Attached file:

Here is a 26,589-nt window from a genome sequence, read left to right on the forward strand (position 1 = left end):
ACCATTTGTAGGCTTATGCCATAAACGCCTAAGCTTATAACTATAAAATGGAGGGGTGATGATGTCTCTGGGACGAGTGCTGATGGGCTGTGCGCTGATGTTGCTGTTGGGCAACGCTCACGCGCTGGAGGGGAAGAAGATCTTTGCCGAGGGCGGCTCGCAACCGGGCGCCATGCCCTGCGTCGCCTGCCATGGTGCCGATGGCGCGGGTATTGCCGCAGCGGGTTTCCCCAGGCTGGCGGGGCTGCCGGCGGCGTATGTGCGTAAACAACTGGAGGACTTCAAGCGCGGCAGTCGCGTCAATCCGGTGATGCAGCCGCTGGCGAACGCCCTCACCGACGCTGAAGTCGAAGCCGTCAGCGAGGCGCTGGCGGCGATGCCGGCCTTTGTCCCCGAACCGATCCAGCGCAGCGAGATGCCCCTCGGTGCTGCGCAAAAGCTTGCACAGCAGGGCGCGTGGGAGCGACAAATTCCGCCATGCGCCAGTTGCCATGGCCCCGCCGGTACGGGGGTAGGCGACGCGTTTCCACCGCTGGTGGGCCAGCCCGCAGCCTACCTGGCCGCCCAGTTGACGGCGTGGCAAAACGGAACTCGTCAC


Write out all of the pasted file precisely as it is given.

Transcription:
Here is a 26,589-nt window from a genome sequence, read left to right on the forward strand (position 1 = left end):
ACCATTTGTAGGCTTATGCCATAAACGCCTAAGCTTATAACTATAAAATGGAGGGGTGATGATGTCTCTGGGACGAGTGCTGATGGGCTGTGCGCTGATGTTGCTGTTGGGCAACGCTCACGCGCTGGAGGGGAAGAAGATCTTTGCCGAGGGCGGCTCGCAACCGGGCGCCATGCCCTGCGTCGCCTGCCATGGTGCCGATGGCGCGGGTATTGCCGCAGCGGGTTTCCCCAGGCTGGCGGGGCTGCCGGCGGCGTATGTGCGTAAACAACTGGAGGACTTCAAGCGCGGCAGTCGCGTCAATCCGGTGATGCAGCCGCTGGCGAACGCCCTCACCGACGCTGAAGTCGAAGCCGTCAGCGAGGCGCTGGCGGCGATGCCGGCCTTTGTCCCCGAACCGATCCAGCGCAGCGAGATGCCCCTCGGTGCTGCGCAAAAGCTTGCACAGCAGGGCGCGTGGGAGCGACAAATTCCGCCATGCGCCAGTTGCCATGGCCCCGCCGGTACGGGGGTAGGCGACGCGTTTCCACCGCTGGTGGGCCAGCCCGCAGCCTACCTGGCCGCCCAGTTGACGGCGTGGCAAAACGGAACTCGTCAC